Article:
The vacuum-sealed container from 1972 will finally be opened to land on the moon

The punch tool that will be used to open the container.

The punch tool that will be used to open the container.
Photo: ANGSA Science Team

The planners of the Apollo mission were really smart. Recognize that future scientists will be better Richer scientific tools and insights, they have refrained from unlocking part of the moon samples returned from the historical Apollo missions. One of these sample containers, after remaining untouched for 50 years, is now set to open.

The sample in question was collected by Gene Cernan in 1972. The Apollo 17 astronaut was working in the Toros-Litro Valley when he hammered a 28-inch (70 cm) tube into the surface, which he did to collect samples from the Moon. soil and gas. The bottom half of the box is closed While Cernan was still on the moon. Returning to the floor, the enclosure was placed in another vacuum chamber to make a good measurement. Known as the Apollo 73001 sample container, it remains intact to this day.

But it is time to open this ship and investigate its precious cargo, according to A European Void Agency press release. The hope is that lunar gases may be present inside, especially hydrogen, helium, and other types of light gases; Analysis of these gases can advance our understanding of lunar geology And Sheds new light on how best to store future samples, whether they were collected on asteroids, the Moon or Mars.

Like I said, the planners of the Apollo mission were really smart—but they did not explain exactly how future scientists were supposed to extract the supposed gases from the airtight container. This task is now a responsibility Apollo Next Generation Sample Analysis Software (ANGSA), which manages these pristine treasures. In this case, ANGSA tasked the European Space Agency, among many other institutions, with figuring out a way to safely release this trapped gas, marking the first The time ESA participated in opening samples returned from the Apollo program.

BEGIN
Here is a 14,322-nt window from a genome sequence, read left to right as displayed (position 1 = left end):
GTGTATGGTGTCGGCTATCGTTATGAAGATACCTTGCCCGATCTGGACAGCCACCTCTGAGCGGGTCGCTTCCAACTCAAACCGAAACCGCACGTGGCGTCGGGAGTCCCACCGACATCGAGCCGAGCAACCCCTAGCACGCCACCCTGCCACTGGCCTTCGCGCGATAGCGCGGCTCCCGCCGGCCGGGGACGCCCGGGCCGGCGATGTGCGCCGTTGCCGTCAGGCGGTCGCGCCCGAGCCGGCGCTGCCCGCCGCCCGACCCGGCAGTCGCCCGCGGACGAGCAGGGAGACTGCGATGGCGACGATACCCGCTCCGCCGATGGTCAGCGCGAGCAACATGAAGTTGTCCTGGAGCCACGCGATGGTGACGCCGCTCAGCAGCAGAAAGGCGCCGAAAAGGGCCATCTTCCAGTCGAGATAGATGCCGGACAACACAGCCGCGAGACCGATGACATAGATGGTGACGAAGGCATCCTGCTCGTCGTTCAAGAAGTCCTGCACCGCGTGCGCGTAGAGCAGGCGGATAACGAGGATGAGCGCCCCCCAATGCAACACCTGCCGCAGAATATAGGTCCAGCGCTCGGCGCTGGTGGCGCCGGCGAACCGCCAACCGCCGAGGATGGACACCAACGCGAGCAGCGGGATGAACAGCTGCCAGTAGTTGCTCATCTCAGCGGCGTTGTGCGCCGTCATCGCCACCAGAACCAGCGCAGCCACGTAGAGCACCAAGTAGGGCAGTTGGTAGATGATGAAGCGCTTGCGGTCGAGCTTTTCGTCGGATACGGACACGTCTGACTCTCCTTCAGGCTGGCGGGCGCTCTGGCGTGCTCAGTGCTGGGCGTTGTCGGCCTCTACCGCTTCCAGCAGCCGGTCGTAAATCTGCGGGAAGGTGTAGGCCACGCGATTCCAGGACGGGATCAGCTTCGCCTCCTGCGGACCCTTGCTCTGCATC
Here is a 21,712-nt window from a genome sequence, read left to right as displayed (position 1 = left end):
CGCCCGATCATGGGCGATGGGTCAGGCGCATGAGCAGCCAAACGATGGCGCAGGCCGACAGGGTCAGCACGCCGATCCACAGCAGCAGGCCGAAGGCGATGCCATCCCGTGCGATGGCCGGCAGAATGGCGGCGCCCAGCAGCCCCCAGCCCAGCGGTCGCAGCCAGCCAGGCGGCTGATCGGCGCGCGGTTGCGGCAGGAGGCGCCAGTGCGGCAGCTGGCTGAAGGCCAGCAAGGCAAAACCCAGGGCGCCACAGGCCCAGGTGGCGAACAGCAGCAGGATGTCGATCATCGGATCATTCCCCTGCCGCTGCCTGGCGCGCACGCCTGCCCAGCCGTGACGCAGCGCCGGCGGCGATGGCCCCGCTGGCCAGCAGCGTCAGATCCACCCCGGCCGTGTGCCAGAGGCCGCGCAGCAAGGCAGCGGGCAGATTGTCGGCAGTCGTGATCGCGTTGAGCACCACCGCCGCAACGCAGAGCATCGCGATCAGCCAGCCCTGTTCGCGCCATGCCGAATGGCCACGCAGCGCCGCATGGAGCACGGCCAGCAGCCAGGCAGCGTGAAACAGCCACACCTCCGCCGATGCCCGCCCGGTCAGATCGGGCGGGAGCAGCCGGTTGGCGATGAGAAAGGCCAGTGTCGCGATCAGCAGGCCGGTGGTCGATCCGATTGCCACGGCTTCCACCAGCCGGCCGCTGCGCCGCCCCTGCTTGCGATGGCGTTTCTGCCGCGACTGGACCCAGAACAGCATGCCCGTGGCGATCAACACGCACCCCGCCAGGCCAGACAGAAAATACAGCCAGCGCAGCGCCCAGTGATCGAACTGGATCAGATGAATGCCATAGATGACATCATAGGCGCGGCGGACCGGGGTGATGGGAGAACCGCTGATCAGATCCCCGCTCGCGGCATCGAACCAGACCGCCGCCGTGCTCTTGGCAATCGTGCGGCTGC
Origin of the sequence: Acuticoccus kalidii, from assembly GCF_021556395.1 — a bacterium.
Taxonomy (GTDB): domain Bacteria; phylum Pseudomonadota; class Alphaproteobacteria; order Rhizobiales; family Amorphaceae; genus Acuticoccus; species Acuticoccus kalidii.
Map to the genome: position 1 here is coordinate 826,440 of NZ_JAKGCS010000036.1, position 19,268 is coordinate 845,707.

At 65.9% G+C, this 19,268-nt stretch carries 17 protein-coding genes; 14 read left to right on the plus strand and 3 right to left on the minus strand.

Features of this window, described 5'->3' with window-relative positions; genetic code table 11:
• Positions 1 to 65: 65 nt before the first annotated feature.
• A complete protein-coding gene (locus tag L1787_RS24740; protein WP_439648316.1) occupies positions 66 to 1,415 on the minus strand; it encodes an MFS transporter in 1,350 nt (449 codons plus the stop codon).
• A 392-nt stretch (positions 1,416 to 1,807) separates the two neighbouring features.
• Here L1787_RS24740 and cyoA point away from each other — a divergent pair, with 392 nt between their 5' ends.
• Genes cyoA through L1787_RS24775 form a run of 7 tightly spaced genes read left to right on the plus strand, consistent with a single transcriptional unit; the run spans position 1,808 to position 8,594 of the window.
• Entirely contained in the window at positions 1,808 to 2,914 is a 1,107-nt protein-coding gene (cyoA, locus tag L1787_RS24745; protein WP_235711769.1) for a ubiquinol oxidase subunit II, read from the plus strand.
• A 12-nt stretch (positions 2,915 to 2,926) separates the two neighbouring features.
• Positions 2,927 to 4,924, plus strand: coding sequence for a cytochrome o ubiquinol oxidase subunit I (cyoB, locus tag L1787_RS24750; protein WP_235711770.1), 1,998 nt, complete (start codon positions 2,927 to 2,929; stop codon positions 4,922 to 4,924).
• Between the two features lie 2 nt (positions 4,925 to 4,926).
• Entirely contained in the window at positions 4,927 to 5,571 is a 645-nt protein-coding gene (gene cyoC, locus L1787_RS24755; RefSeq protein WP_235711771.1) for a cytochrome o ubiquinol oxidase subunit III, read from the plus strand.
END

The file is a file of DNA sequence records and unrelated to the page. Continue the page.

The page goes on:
European Space Agency scientists Francesca MacDonald and Timon Shield standing next to

ESA scientists Francesca MacDonald and Timon Shield stand next to the “Apollo opener”.
Photo: ANGSA Science Team

The task is not entirely clear. extraction technique in addition to making a hole in the container, MustAfter being able to introduce any contaminants. Furthermore, the team had to work with 50-year-old documents. In the press release, ESA spaceship EAC team leader Timon Shield said that some “properties of the sample container were simply unknown,” and that “building the instrument was a challenge.”

ANGSA has spent the past 16 months working on the problem, and the solution, dubbed “Apollo can opener,” is now ready. The sole purpose of the system is to puncture the degassing container, thereby releasing gases. free from border The gases will then enter an extraction manifold developed by a partner group of researchers at Washington University in St. Louis, Missouri. The gases, if present, will then be distributed across multiple containers and sent to specialized laboratories around the world for analysis. The newly developed punching tool, dIt was delivered to NASA’s Johnson Space Center in Houston in November, and will be used to open the Apollo 73001 sample container in the next few weeks, according to the European Space Agency.

“We are keen to see how well the vacuum container for the sample and the fragile gases is preserved,” explained Francesca MacDonald, science project leader and ESA contributor to the ANGSA project. “Each component of the gas analyzed can help tell a different part of the story about the origin and evolution of volatiles on the Moon and within the early Solar System.”

Most importantly, the ANGSA project serves an additional purpose. Lessons learned from this experience will inform the development of future sample return containers and protocols for use on missions to recover surface samples from asteroids or frozen water from the Moon and Mars. These ideas may be useful in the coming period VIPER mission To the moon, where is the NASA rover He will explore the western edge of the Nobile Crater near the south pole of the Moon in the hopes of uncovering and collecting it Water ice.

more: NASA has chosen a really nice place to land the upcoming lunar module.

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